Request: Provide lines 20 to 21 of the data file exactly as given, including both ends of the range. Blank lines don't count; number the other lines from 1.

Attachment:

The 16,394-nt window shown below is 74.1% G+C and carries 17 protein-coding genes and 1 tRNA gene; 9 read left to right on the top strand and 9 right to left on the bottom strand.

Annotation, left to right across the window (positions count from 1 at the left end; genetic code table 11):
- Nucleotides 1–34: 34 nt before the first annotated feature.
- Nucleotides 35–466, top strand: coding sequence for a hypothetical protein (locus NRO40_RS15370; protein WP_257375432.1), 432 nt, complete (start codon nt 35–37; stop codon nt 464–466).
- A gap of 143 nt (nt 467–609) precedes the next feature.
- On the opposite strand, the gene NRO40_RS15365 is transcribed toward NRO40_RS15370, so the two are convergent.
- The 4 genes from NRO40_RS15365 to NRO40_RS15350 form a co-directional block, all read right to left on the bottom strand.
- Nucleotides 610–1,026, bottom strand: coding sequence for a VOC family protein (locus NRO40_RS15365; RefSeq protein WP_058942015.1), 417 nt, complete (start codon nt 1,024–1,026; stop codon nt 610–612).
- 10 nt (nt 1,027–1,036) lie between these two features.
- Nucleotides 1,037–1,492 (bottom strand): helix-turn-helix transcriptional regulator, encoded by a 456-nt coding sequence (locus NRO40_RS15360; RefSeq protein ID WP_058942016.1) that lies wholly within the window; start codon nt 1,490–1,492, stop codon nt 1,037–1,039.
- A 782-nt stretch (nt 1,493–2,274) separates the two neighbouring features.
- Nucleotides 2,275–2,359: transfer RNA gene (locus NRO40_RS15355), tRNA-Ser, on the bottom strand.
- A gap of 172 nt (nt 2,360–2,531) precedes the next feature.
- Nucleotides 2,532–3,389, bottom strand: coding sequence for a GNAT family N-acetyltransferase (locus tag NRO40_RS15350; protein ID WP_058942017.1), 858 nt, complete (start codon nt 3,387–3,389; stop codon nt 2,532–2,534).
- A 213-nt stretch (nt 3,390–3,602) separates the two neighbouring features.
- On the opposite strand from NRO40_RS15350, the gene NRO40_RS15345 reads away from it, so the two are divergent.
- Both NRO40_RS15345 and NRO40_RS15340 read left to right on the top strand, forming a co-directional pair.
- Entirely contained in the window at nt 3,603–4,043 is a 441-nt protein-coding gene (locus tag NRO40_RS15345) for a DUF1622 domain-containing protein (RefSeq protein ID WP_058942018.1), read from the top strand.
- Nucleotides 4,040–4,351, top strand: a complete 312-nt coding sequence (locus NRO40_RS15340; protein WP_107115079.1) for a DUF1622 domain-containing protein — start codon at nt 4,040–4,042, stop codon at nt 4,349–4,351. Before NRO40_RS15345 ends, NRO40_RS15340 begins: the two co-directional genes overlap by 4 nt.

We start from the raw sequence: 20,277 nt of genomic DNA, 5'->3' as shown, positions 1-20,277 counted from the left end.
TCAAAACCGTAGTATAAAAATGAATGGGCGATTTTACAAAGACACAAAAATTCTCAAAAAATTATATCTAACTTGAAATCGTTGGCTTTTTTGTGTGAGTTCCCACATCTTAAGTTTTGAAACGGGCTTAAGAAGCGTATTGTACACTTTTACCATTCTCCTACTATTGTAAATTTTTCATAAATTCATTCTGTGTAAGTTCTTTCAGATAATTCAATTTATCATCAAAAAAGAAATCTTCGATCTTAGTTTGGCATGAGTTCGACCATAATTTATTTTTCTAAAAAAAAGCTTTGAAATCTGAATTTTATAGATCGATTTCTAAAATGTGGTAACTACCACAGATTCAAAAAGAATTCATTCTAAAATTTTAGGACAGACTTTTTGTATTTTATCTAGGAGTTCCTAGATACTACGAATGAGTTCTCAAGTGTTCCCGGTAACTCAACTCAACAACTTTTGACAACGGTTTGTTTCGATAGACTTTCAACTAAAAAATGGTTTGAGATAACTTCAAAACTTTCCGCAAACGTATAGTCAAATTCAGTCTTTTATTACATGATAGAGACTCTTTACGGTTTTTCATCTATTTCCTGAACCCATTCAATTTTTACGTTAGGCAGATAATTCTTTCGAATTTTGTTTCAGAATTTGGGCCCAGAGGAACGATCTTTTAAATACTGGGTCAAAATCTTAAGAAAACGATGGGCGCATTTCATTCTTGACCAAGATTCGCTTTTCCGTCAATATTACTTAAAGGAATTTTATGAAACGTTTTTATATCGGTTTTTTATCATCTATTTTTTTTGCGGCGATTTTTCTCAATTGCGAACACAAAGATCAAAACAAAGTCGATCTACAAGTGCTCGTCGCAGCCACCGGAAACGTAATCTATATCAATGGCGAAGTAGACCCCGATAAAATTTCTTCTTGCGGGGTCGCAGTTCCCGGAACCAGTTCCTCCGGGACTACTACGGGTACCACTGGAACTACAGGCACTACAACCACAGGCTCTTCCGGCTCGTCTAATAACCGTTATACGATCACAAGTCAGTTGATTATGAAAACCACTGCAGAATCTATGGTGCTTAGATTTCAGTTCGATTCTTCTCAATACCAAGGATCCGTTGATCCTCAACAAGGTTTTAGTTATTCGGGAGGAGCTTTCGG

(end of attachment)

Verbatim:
We start from the raw sequence: 20,277 nt of genomic DNA, 5'->3' as shown, positions 1-20,277 counted from the left end.
TCAAAACCGTAGTATAAAAATGAATGGGCGATTTTACAAAGACACAAAAATTCTCAAAAAATTATATCTAACTTGAAATCGTTGGCTTTTTTGTGTGAGTTCCCACATCTTAAGTTTTGAAACGGGCTTAAGAAGCGTATTGTACACTTTTACCATTCTCCTACTATTGTAAATTTTTCATAAATTCATTCTGTGTAAGTTCTTTCAGATAATTCAATTTATCATCAAAAAAGAAATCTTCGATCTTAGTTTGGCATGAGTTCGACCATAATTTATTTTTCTAAAAAAAAGCTTTGAAATCTGAATTTTATAGATCGATTTCTAAAATGTGGTAACTACCACAGATTCAAAAAGAATTCATTCTAAAATTTTAGGACAGACTTTTTGTATTTTATCTAGGAGTTCCTAGATACTACGAATGAGTTCTCAAGTGTTCCCGGTAACTCAACTCAACAACTTTTGACAACGGTTTGTTTCGATAGACTTTCAACTAAAAAATGGTTTGAGATAACTTCAAAACTTTCCGCAAACGTATAGTCAAATTCAGTCTTTTATTACATGATAGAGACTCTTTACGGTTTTTCATCTATTTCCTGAACCCATTCAATTTTTACGTTAGGCAGATAATTCTTTCGAATTTTGTTTCAGAATTTGGGCCCAGAGGAACGATCTTTTAAATACTGGGTCAAAATCTTAAGAAAACGATGGGCGCATTTCATTCTTGACCAAGATTCGCTTTTCCGTCAATATTACTTAAAGGAATTTTATGAAACGTTTTTATATCGGTTTTTTATCATCTATTTTTTTTGCGGCGATTTTTCTCAATTGCGAACACAAAGATCAAAACAAAGTCGATCTACAAGTGCTCGTCGCAGCCACCGGAAACGTAATCTATATCAATGGCGAAGTAGACCCCGATAAAATTTCTTCTTGCGGGGTCGCAGTTCCCGGAACCAGTTCCTCCGGGACTACTACGGGTACCACTGGAACTACAGGCACTACAACCACAGGCTCTTCCGGCTCGTCTAATAACCGTTATACGATCACAAGTCAGTTGATTATGAAAACCACTGCAGAATCTATGGTGCTTAGATTTCAGTTCGATTCTTCTCAATACCAAGGATCCGTTGATCCTCAACAAGGTTTTAGTTATTCGGGAGGAGCTTTCGG